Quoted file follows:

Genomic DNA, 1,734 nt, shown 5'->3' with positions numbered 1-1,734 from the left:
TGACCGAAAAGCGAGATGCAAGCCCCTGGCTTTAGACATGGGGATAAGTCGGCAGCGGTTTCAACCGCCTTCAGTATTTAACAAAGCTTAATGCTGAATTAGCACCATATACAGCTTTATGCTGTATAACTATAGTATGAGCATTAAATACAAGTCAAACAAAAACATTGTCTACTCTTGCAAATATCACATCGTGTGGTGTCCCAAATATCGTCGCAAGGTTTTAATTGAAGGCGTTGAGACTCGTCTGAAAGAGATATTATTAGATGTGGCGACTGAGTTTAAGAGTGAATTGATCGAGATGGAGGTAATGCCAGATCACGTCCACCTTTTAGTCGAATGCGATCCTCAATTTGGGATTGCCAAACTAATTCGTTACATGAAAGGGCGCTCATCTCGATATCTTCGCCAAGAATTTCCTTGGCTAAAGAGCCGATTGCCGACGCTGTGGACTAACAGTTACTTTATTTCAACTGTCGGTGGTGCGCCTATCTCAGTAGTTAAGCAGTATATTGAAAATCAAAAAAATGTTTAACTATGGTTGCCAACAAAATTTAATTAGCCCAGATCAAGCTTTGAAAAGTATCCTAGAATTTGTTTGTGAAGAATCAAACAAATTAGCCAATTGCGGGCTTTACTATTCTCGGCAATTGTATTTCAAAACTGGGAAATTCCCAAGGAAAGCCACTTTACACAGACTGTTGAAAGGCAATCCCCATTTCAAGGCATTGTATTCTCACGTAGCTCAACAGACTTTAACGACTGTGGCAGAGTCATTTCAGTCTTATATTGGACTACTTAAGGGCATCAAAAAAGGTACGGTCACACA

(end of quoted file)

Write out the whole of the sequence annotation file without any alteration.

Genomic DNA, 1,734 nt, shown 5'->3' with positions numbered 1-1,734 from the left:
TGACCGAAAAGCGAGATGCAAGCCCCTGGCTTTAGACATGGGGATAAGTCGGCAGCGGTTTCAACCGCCTTCAGTATTTAACAAAGCTTAATGCTGAATTAGCACCATATACAGCTTTATGCTGTATAACTATAGTATGAGCATTAAATACAAGTCAAACAAAAACATTGTCTACTCTTGCAAATATCACATCGTGTGGTGTCCCAAATATCGTCGCAAGGTTTTAATTGAAGGCGTTGAGACTCGTCTGAAAGAGATATTATTAGATGTGGCGACTGAGTTTAAGAGTGAATTGATCGAGATGGAGGTAATGCCAGATCACGTCCACCTTTTAGTCGAATGCGATCCTCAATTTGGGATTGCCAAACTAATTCGTTACATGAAAGGGCGCTCATCTCGATATCTTCGCCAAGAATTTCCTTGGCTAAAGAGCCGATTGCCGACGCTGTGGACTAACAGTTACTTTATTTCAACTGTCGGTGGTGCGCCTATCTCAGTAGTTAAGCAGTATATTGAAAATCAAAAAAATGTTTAACTATGGTTGCCAACAAAATTTAATTAGCCCAGATCAAGCTTTGAAAAGTATCCTAGAATTTGTTTGTGAAGAATCAAACAAATTAGCCAATTGCGGGCTTTACTATTCTCGGCAATTGTATTTCAAAACTGGGAAATTCCCAAGGAAAGCCACTTTACACAGACTGTTGAAAGGCAATCCCCATTTCAAGGCATTGTATTCTCACGTAGCTCAACAGACTTTAACGACTGTGGCAGAGTCATTTCAGTCTTATATTGGACTACTTAAGGGCATCAAAAAAGGTACGGTCACACA